But- if Christians and the Church aren’t disciplined and committed to seeing God’s will accomplished, then we will continue to see hatred, poverty, and war…

 


 

3:  Determination

Play a complete 60 minutes.  Don’t get discouraged if somebody misses a field goal.  If  you’re at half time you remember that you still have another half to play.

Focus and commitment- in other words, Determination, will determine whether or your you view Christianity as a recreational sport or a serious full time competition.  Unfortunately, commitment is a dying quality in American life.  It is a quality known to prior generations; yet, woefully lacking in the Baby Boomers and the younger generations.  When life gets tough, they tend to check out other options and alternatives.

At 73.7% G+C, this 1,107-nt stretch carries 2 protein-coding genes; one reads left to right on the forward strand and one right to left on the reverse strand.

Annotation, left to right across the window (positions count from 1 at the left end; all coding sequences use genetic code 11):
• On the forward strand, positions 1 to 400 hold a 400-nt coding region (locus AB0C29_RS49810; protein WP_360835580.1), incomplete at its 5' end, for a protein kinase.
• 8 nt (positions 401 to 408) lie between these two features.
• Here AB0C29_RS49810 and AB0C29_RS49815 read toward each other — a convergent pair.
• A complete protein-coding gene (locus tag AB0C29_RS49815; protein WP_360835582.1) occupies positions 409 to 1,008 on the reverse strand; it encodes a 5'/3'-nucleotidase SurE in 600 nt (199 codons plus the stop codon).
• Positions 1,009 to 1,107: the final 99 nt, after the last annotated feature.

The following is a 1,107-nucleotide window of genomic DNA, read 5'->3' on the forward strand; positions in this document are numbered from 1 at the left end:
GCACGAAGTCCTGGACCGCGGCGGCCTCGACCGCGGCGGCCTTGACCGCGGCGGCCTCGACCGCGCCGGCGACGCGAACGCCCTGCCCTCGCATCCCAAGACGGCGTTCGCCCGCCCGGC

We see this trend in every area of life.  Determination and “stick-to-it-iveness” have become passe.  Yet, a super bowl quality performance cannot be achieved without determination.  Only those who are committed to riding out the crests and the troughs will succeed.

Here’s what Paul said about determination in his letter to Phillipi…

 

12 I’m not saying that I have this all together, that I have it made. But I am well on my way, reaching out for Christ, who has so wondrously reached out for me.  Friends, don’t get me wrong: By no means do I count myself an expert in all of this, but I’ve got my eye on the goal, where God is beckoning us onward — to Jesus.  I’m off and running, and I’m not turning back.